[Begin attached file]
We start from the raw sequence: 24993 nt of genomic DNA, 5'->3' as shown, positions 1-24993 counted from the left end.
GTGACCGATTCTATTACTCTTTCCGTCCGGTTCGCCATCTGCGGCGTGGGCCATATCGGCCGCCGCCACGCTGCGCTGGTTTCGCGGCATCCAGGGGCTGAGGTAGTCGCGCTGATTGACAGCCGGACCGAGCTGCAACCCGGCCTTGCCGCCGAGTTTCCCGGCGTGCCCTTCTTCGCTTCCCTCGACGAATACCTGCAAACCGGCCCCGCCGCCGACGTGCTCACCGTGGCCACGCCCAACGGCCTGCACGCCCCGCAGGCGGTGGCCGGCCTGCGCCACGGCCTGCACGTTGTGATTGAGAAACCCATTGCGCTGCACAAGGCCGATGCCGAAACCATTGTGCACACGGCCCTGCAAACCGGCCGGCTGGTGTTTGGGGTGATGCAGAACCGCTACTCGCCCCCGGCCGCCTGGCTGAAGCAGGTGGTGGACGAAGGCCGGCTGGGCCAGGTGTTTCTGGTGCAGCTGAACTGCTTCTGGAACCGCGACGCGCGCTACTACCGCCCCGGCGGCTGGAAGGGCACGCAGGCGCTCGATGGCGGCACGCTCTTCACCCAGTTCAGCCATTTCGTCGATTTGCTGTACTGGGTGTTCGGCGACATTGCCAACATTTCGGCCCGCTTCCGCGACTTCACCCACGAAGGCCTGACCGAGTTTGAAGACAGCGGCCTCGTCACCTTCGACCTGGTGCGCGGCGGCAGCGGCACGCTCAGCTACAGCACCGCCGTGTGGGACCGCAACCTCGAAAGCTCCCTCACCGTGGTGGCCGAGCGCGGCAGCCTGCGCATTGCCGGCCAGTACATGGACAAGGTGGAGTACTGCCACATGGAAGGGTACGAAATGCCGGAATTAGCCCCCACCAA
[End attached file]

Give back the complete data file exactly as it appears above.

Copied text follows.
We start from the raw sequence: 24993 nt of genomic DNA, 5'->3' as shown, positions 1-24993 counted from the left end.
GTGACCGATTCTATTACTCTTTCCGTCCGGTTCGCCATCTGCGGCGTGGGCCATATCGGCCGCCGCCACGCTGCGCTGGTTTCGCGGCATCCAGGGGCTGAGGTAGTCGCGCTGATTGACAGCCGGACCGAGCTGCAACCCGGCCTTGCCGCCGAGTTTCCCGGCGTGCCCTTCTTCGCTTCCCTCGACGAATACCTGCAAACCGGCCCCGCCGCCGACGTGCTCACCGTGGCCACGCCCAACGGCCTGCACGCCCCGCAGGCGGTGGCCGGCCTGCGCCACGGCCTGCACGTTGTGATTGAGAAACCCATTGCGCTGCACAAGGCCGATGCCGAAACCATTGTGCACACGGCCCTGCAAACCGGCCGGCTGGTGTTTGGGGTGATGCAGAACCGCTACTCGCCCCCGGCCGCCTGGCTGAAGCAGGTGGTGGACGAAGGCCGGCTGGGCCAGGTGTTTCTGGTGCAGCTGAACTGCTTCTGGAACCGCGACGCGCGCTACTACCGCCCCGGCGGCTGGAAGGGCACGCAGGCGCTCGATGGCGGCACGCTCTTCACCCAGTTCAGCCATTTCGTCGATTTGCTGTACTGGGTGTTCGGCGACATTGCCAACATTTCGGCCCGCTTCCGCGACTTCACCCACGAAGGCCTGACCGAGTTTGAAGACAGCGGCCTCGTCACCTTCGACCTGGTGCGCGGCGGCAGCGGCACGCTCAGCTACAGCACCGCCGTGTGGGACCGCAACCTCGAAAGCTCCCTCACCGTGGTGGCCGAGCGCGGCAGCCTGCGCATTGCCGGCCAGTACATGGACAAGGTGGAGTACTGCCACATGGAAGGGTACGAAATGCCGGAATTAGCCCCCACCAA